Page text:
aro the people of the county satisfied with that 1
In this connection let mo add, that John D.
Patterson, Esq., well known as tho most exten
sive dealer on this coast in fine cattle, sheep, and
swine, w rites that ho will attend our State Fair
with soma samples of hU stock. His circu
lars may be seen at the law ollieo Ellswort'i &
Underwood. He also w rites that he wishes) to
exchange gome good stock for some good laud in
Oregon. Some of our large landholders w ill do
well to cut up their farms and make that ex
As most of the counties in tho State aro sus
tabling Agricultural Societies, and preparing to
hold Fairs this Fall, it w ill look very shabby
for Lino county, t'le garden of the State, to
allow her society to become disorganized and go
to ruin for want of a little attention to the sub
ject. In the absenco of tho President t-f the
Society, who "left his country for his country
good," we would suggest tho propriety of the
Secretary, or some other officer, calling a meet
ing of the society to elect officers and do what
ever may be necessary to peepetuate its argan
ization, and make preparations for holding a
Fair next Fall. j
McKbszib Road. Mr. Felix Scott will ap
ply to the present session of the Legisluturo to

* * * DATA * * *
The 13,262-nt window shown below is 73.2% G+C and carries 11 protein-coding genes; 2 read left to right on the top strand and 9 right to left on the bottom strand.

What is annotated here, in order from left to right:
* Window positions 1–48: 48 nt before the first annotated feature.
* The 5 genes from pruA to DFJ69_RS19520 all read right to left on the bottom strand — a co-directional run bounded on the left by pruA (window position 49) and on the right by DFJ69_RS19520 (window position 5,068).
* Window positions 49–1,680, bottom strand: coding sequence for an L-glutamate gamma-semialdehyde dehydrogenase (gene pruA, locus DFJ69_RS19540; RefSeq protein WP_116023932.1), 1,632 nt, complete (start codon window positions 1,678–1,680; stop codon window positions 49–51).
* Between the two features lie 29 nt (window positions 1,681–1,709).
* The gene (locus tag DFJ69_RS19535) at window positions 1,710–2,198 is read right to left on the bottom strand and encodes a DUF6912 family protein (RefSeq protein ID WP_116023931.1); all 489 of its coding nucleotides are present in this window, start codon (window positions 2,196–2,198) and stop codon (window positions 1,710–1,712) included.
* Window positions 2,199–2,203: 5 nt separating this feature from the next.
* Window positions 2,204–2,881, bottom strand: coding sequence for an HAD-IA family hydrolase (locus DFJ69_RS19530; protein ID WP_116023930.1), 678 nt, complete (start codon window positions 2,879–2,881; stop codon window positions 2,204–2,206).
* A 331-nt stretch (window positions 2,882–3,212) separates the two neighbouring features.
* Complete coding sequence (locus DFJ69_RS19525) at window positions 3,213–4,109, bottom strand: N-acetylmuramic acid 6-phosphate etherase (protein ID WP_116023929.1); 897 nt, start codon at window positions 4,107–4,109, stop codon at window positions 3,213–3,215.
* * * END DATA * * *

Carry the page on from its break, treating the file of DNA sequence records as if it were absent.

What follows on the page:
grant him a charter for this road. Although the
road is now opened through tho mountains, yet
there is much work to be dono beforo it will be
in a condition to meet tho requirements of the
travel which is destined to pass over it. And,
after tho road is completed there will always bt
more or less repairing to bo done, and it is ncc
essary that some responsible, energetic persoi
should havo this matter in charge, and be inter
ested in the road, for if this is not tho case tlx
peoplo of the county will neglect to keep it in
repair, and the road will bo of but little advau
tago to the country. A road so far away from
the settlemnts as this road is will never be kept
in repair as it should be, by the public, for,
14 what's every body's business is nobody's bus
incss," and is never attended to. Mr. Seott is
a very proper man to have that road in charge,
and by charging a moderate toll, ho can make it